We Are Party People

BSF attendees rocked into the wee hours Saturday night to the sounds of Billy Bragg, local rap-consciousness boys the Foundation and the Reagan Babies at the "Another World is Possible" benefit party in Cambridge. But the late-night affair was far from the only party at the BSF. Plenty of the political variety were on the scene as well, from the International Socialist Organization to the recently expanded Committees of Correspondence (now the Committees of Correspondence for Democracy and Socialism). The heavy presence of sectarians lent a fevered air to even innocuous sounding workshops on topics like labor rights, or challenging corporate power. ("I don't have a question, I have an answer," said one such party member, taking the floor at Friday's opening convocation.) Said one attendee, who appeared visibly shaken after having run the left party gauntlet: "They all want me to buy their newspaper, but what am I supposed to do with all of them?" Then an idea came: "I could use them to line my bird cage."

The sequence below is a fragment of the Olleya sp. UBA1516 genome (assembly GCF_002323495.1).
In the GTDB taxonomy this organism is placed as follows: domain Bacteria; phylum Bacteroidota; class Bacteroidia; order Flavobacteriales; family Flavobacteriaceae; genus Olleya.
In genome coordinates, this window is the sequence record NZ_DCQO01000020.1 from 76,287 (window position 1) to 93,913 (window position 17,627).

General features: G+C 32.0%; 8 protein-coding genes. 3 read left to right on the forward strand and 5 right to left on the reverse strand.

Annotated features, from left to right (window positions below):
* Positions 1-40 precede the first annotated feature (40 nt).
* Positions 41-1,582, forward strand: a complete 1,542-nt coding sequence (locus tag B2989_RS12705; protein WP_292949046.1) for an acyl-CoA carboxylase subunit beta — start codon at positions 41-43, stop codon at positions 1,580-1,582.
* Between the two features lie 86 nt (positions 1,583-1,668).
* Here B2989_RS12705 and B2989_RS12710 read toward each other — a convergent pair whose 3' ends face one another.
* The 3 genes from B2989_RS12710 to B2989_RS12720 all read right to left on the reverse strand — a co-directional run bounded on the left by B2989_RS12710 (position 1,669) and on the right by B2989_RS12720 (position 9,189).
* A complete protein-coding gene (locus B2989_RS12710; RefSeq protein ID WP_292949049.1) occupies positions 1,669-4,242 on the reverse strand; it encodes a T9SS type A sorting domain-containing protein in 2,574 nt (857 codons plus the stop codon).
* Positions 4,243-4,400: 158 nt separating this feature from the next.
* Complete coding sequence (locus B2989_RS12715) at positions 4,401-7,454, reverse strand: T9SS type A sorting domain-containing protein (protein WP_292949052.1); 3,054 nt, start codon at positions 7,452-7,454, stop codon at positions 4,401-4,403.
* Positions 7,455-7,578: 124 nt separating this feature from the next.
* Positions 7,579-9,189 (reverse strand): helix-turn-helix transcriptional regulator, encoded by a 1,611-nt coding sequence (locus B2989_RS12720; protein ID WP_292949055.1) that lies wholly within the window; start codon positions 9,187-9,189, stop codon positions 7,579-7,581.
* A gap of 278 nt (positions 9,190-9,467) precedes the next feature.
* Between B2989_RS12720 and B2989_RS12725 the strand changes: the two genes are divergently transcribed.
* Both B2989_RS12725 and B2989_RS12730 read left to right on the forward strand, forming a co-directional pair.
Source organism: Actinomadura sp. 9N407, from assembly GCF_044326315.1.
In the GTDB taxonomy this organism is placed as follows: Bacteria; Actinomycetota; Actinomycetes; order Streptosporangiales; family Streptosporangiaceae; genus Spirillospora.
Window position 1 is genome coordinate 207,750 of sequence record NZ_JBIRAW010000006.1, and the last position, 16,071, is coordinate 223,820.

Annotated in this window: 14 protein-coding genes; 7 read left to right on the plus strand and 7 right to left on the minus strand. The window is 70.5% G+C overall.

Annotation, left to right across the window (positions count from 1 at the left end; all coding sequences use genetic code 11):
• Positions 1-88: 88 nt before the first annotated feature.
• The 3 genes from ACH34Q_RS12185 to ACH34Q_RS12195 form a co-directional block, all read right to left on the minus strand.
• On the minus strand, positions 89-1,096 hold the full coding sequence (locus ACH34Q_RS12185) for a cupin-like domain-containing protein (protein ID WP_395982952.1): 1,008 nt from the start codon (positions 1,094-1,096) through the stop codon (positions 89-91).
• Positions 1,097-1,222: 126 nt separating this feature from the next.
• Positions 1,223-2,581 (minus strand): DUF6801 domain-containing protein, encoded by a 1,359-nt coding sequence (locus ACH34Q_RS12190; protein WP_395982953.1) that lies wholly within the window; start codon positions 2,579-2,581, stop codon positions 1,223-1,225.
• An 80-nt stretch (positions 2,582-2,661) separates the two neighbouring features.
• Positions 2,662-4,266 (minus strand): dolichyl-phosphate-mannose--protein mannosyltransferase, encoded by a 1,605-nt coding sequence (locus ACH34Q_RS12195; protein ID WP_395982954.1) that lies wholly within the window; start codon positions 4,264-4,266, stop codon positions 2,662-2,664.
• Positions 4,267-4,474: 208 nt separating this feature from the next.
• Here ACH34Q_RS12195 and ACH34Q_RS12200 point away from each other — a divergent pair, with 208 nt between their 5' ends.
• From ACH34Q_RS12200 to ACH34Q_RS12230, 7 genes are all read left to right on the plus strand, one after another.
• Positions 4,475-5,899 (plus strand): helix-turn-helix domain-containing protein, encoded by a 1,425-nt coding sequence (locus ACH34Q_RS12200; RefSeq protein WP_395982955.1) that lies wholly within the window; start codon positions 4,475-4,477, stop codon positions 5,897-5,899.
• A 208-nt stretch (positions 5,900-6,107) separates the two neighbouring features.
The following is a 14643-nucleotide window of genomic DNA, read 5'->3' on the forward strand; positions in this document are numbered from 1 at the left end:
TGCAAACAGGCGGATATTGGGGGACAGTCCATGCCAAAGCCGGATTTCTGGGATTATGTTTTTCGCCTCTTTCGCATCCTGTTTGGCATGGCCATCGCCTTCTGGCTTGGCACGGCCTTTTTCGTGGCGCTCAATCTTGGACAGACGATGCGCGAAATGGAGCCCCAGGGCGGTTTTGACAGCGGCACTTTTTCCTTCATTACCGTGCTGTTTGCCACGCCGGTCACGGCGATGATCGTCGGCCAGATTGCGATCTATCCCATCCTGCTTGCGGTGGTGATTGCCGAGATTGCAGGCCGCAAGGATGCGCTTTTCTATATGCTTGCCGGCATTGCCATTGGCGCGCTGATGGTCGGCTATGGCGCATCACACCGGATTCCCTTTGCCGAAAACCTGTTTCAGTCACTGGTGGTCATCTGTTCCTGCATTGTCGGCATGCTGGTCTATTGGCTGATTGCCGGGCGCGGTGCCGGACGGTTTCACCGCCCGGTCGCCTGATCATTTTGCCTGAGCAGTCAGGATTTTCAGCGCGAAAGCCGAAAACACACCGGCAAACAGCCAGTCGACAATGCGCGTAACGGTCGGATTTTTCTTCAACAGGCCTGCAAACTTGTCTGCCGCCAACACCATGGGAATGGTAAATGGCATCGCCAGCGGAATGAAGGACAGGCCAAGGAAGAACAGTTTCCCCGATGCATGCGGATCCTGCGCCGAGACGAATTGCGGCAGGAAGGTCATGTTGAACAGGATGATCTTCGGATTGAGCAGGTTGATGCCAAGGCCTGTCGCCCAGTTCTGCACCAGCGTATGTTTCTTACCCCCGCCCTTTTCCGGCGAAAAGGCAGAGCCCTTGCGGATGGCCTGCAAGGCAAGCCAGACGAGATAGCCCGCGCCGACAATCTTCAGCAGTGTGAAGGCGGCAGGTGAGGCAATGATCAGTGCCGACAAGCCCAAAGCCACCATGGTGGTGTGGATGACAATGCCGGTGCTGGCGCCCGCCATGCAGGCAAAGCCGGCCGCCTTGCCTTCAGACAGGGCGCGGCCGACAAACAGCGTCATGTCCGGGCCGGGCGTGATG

New Docs

If the Boston Social Forum introduced Beantown to a laid-back Forum vibe, more common in Brazil than in this uptight burg, it also marked something of a cultural coming of age on the left. Documentary films including Fahrenheit 9/11, The Corporation and Outfoxed are only the most visible of a flourishing, left-of-center, documentary film movement. The BSF screened more than forty largely well-done independent documentaries, ranging from professional jobs to low-budget, "guerilla" productions. One to watch: Julie Rosenberg, co-producer of the disturbing portrait of Colombian trade unionist Hector Giraldo.